So, if that trend continues, baseball could be headed for an unprecedented number of Tommy John surgery patients. But this just in: We don't know that yet.
"What you have to remember is that all these surgeries are mutually exclusive," Conte said, "because they happen to individuals. Therefore, to say, 'We could have 15 by the end of April, so we'll therefore have 40 by the end of the year,' that's not necessarily true."
But where we go from here is a subject of major interest to the sports-medicine community. Why? Because right now, the TJ spike of 2012 -- when the number of Tommy John surgeries more than doubled the previous average -- is regarded as a fluke year. But what happens if this year's total mushrooms right back to 30-plus, 40-plus or beyond?
"An epidemic is a long-standing issue," Conte said. "Not a short blip. ? So, as we appraise what's happened this year, it may be closer to 2012. And if it is, it makes 2012 maybe not an anomaly. It could be the beginning of something."
To those of us who just follow baseball orthopedics as a "hobby," it's merely the long list of names on the disabled list getting our attention. But to people who actually practice sports medicine, it's a second burgeoning trend that's arousing their curiosity -- and concern.
That would be the increasing number of pitchers who are having Tommy John surgery for a second time. Consider this:
In the dozen seasons from 2000 to 2011, according to Baseballheatmaps.com, an average of 15.8 major league pitchers per year had Tommy John surgery -- peaking at 20 in the 2007 season.
Then, in 2012, that number spiked to 36 -- only to confuse everyone by boomeranging back down to 19 in 2013.
From 2000 to 2013, the average number of Tommy John surgeries performed before Opening Day was only two per year. This season, there were seven -- followed by four more just in the first nine days of the season.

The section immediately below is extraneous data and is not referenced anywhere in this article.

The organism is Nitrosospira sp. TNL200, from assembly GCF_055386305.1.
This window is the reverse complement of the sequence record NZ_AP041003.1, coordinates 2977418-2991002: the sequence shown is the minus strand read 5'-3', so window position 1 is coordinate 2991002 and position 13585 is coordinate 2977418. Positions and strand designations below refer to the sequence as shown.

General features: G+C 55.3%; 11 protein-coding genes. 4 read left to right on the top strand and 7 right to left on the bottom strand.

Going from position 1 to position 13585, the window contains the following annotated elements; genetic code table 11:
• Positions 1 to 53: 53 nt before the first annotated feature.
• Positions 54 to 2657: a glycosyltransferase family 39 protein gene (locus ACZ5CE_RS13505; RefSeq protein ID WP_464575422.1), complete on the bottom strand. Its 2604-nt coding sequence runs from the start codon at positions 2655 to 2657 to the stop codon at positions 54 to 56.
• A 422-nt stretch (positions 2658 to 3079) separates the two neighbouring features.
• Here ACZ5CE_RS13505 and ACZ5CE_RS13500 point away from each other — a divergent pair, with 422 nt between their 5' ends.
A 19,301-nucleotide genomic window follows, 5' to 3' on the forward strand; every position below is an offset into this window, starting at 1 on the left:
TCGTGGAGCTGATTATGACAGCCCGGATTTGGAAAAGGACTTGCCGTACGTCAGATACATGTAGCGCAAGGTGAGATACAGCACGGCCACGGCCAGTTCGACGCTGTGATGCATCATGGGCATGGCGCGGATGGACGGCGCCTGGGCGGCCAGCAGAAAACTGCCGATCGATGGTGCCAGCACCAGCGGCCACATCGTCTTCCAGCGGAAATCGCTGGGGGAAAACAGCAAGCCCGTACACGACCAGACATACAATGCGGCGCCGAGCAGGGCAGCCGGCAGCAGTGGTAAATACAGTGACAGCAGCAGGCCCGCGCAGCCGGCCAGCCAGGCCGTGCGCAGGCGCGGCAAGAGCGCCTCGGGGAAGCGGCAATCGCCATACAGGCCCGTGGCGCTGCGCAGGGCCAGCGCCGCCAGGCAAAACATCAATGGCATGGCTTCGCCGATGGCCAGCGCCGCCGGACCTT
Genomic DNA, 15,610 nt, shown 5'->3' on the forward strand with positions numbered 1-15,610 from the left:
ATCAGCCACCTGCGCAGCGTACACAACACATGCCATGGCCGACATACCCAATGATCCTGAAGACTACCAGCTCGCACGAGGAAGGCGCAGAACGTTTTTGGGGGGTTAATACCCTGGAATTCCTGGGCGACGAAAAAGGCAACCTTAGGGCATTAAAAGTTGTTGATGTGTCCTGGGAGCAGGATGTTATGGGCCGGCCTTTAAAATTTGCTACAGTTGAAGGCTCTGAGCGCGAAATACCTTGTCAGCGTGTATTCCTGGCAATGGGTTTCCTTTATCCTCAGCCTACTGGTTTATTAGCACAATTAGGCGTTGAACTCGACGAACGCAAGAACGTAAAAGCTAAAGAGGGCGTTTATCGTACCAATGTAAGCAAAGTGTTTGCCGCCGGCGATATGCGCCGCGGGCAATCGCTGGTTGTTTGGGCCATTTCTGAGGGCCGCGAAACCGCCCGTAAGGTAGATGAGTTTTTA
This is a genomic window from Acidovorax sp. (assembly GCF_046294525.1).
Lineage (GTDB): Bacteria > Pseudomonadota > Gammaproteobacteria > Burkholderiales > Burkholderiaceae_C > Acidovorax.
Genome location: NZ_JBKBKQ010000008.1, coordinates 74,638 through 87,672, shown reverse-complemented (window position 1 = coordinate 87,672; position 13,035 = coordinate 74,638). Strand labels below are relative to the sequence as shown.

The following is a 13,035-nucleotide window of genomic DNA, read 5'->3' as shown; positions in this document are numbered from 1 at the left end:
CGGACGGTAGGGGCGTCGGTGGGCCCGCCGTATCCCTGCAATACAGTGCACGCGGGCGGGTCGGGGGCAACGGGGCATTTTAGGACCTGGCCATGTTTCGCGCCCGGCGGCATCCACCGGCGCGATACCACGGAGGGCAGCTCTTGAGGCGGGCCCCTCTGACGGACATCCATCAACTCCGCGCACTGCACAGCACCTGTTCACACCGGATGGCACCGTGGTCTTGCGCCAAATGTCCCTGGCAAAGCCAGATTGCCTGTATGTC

From 1996 through 2011, the total number of pitchers who needed to repeat TJs came to 18 -- in 16 years.
So, what does this mean? Even folks who study this sort of thing for a living aren't totally sure.
"It's the ones that are recurrent ? that are more of a challenge to understand," said Dr. Michael Ciccotti, the leader of MLB's elbow study group, the head team physician for the Phillies and the director of sports medicine at the Rothman Institute in Philadelphia. "And, in some ways, they're also more alarming."
The sports-medicine community is dividing these repeat TJ patients into two groups. One includes pitchers such as Brian Wilson and Joakim Soria, who had their first surgery while they were still in their teens, then needed a second operation after a long period of post-operative success.
But the second group includes pitchers such as Medlen, Beachy and Daniel Hudson, whose comebacks from TJ led to a second elbow blowout within two seasons (or, in the cases of Beachy and Hudson, basically zero seasons).